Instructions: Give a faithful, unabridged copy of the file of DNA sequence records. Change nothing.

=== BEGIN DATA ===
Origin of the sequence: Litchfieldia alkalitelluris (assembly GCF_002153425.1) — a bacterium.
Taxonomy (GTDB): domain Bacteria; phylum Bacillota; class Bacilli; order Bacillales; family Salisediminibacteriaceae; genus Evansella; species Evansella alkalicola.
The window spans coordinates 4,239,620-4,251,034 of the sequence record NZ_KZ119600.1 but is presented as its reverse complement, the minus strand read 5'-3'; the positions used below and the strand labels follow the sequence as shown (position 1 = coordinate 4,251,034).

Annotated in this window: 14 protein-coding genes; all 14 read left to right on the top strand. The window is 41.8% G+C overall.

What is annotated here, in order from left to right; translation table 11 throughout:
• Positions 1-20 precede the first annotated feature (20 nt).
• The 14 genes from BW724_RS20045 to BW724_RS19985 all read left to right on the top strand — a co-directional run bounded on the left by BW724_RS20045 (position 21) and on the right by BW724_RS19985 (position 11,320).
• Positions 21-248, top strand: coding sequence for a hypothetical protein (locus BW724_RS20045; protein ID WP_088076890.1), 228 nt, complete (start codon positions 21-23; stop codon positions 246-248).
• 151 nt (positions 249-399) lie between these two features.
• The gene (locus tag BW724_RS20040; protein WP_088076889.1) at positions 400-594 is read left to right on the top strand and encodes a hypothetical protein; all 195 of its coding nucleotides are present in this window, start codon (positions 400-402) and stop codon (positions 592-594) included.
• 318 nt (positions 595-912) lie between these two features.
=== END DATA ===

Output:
Origin of the sequence: Litchfieldia alkalitelluris (assembly GCF_002153425.1) — a bacterium.
Taxonomy (GTDB): domain Bacteria; phylum Bacillota; class Bacilli; order Bacillales; family Salisediminibacteriaceae; genus Evansella; species Evansella alkalicola.
The window spans coordinates 4,239,620-4,251,034 of the sequence record NZ_KZ119600.1 but is presented as its reverse complement, the minus strand read 5'-3'; the positions used below and the strand labels follow the sequence as shown (position 1 = coordinate 4,251,034).

Annotated in this window: 14 protein-coding genes; all 14 read left to right on the top strand. The window is 41.8% G+C overall.

What is annotated here, in order from left to right; translation table 11 throughout:
• Positions 1-20 precede the first annotated feature (20 nt).
• The 14 genes from BW724_RS20045 to BW724_RS19985 all read left to right on the top strand — a co-directional run bounded on the left by BW724_RS20045 (position 21) and on the right by BW724_RS19985 (position 11,320).
• Positions 21-248, top strand: coding sequence for a hypothetical protein (locus BW724_RS20045; protein ID WP_088076890.1), 228 nt, complete (start codon positions 21-23; stop codon positions 246-248).
• 151 nt (positions 249-399) lie between these two features.
• The gene (locus tag BW724_RS20040; protein WP_088076889.1) at positions 400-594 is read left to right on the top strand and encodes a hypothetical protein; all 195 of its coding nucleotides are present in this window, start codon (positions 400-402) and stop codon (positions 592-594) included.
• 318 nt (positions 595-912) lie between these two features.